Convection initiation and bore formation following the collision of mesoscale boundaries over a developing stable boundary layer: a case study from PECAN

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  • 1 1 Department of Atmospheric and Oceanic Sciences, University of Colorado, Boulder, Colorado
  • | 2 2 Laboratory for Atmospheric and Space Physics, University of Colorado, Boulder, Colorado
  • | 3 3 Department of Atmospheric Science, University of Wyoming, Laramie, WY
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Abstract

This observational study documents the consequences of a collision between two converging shallow atmospheric boundaries over the central Great Plains on the evening of 7 June 2015. This study uses data from a profiling airborne Raman lidar (the Compact Raman Lidar, or CRL) and other airborne and ground-based data collected during the Plains Elevated Convection At Night (PECAN) field campaign to investigate the collision between a weak cold front and the outflow from a MCS. The collision between these boundaries led to the lofting of high-CAPE, low-CIN air, resulting in deep convection, as well as an undular bore. Both boundaries behaved as density currents prior to collision. Because the MCS outflow boundary was denser and less deep than the cold-frontal airmass, the bore propagated over the latter. This bore was tracked by the CRL for about three hours as it traveled north over the shallow cold-frontal surface and evolved into a soliton. This case study is unique by using the high temporal and spatial resolution of airborne Raman lidar measurements to describe the thermodynamic structure of interacting boundaries and a resulting bore.

Corresponding author: Zhien Wang, Laboratory for Atmospheric and Space Physics and Department of Atmospheric and Oceanic Sciences, University of Colorado Boulder, 3665 Discovery Dr., Boulder, CO 80303. Email: Zhien.Wang@colorado.edu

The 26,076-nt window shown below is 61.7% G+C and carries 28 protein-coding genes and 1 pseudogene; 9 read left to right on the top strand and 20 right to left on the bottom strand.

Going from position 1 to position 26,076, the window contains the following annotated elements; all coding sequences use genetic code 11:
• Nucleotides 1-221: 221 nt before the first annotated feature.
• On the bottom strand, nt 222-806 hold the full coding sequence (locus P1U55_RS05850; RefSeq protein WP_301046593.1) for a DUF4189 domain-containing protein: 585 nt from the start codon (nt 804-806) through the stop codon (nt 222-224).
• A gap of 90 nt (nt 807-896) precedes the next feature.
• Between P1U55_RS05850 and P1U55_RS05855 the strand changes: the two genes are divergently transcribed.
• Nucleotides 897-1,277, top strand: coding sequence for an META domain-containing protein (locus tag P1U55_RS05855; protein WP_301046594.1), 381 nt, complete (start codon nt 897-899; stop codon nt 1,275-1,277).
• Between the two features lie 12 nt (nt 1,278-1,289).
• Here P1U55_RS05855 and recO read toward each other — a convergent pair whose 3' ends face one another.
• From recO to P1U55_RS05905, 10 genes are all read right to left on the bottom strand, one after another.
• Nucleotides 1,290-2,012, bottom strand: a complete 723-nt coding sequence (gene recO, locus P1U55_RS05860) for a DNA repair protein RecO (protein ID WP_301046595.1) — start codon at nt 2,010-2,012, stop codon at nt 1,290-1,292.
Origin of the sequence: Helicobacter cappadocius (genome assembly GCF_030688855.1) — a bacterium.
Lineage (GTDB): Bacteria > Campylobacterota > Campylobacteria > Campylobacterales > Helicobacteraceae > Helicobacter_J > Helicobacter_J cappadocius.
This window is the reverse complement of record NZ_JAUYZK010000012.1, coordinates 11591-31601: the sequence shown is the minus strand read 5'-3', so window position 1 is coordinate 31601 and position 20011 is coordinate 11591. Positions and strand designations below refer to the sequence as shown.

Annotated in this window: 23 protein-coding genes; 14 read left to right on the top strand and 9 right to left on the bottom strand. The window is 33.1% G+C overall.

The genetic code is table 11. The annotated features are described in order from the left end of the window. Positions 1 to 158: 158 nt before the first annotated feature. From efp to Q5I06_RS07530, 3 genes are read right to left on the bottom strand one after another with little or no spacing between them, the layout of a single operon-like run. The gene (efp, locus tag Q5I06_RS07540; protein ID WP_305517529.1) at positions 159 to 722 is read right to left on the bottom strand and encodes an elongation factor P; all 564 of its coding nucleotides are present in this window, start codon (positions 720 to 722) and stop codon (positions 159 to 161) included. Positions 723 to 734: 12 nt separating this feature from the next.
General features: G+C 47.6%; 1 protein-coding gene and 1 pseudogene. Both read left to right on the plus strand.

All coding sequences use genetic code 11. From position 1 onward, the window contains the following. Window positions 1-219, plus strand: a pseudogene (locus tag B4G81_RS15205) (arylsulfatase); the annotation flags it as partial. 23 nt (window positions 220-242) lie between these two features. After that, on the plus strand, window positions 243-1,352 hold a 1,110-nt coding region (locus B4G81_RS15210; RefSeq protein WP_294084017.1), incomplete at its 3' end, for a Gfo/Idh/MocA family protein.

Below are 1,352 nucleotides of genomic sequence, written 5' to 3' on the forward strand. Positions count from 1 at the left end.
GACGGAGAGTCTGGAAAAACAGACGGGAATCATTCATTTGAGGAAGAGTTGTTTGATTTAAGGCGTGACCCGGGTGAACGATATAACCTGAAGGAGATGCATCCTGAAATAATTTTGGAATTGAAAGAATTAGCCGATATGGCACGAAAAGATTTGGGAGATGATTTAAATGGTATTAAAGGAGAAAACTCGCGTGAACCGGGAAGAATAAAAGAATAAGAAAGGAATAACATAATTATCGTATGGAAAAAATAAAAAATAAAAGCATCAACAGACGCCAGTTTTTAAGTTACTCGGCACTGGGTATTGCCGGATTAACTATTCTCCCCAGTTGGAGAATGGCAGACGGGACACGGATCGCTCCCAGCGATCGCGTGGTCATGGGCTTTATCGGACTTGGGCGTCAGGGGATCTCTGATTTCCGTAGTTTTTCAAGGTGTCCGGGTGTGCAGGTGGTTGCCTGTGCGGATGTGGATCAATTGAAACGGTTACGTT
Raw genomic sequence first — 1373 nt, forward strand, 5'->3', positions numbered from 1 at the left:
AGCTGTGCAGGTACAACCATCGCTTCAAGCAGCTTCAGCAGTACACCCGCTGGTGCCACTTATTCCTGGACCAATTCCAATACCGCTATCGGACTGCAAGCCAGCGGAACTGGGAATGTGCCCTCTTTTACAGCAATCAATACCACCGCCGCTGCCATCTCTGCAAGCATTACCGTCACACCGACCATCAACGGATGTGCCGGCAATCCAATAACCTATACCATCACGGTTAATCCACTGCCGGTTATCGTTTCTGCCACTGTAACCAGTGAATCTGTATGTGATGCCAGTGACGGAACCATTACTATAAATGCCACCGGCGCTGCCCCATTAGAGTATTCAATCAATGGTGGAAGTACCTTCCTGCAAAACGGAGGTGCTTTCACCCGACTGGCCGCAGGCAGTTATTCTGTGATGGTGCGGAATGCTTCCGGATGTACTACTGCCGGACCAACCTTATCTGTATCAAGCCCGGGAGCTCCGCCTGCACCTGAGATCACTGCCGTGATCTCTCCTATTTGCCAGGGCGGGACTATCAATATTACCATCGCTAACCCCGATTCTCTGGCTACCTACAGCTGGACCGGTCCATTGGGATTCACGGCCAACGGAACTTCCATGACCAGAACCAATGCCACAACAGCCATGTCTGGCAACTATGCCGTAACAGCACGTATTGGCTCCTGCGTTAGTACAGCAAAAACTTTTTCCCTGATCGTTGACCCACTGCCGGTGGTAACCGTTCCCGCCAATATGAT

This article is included in the Plains Elevated Convection At Night (PECAN) Special Collection.

Abstract

This observational study documents the consequences of a collision between two converging shallow atmospheric boundaries over the central Great Plains on the evening of 7 June 2015. This study uses data from a profiling airborne Raman lidar (the Compact Raman Lidar, or CRL) and other airborne and ground-based data collected during the Plains Elevated Convection At Night (PECAN) field campaign to investigate the collision between a weak cold front and the outflow from a MCS. The collision between these boundaries led to the lofting of high-CAPE, low-CIN air, resulting in deep convection, as well as an undular bore. Both boundaries behaved as density currents prior to collision. Because the MCS outflow boundary was denser and less deep than the cold-frontal airmass, the bore propagated over the latter. This bore was tracked by the CRL for about three hours as it traveled north over the shallow cold-frontal surface and evolved into a soliton. This case study is unique by using the high temporal and spatial resolution of airborne Raman lidar measurements to describe the thermodynamic structure of interacting boundaries and a resulting bore.

Corresponding author: Zhien Wang, Laboratory for Atmospheric and Space Physics and Department of Atmospheric and Oceanic Sciences, University of Colorado Boulder, 3665 Discovery Dr., Boulder, CO 80303. Email: Zhien.Wang@colorado.edu

This article is included in the Plains Elevated Convection At Night (PECAN) Special Collection.

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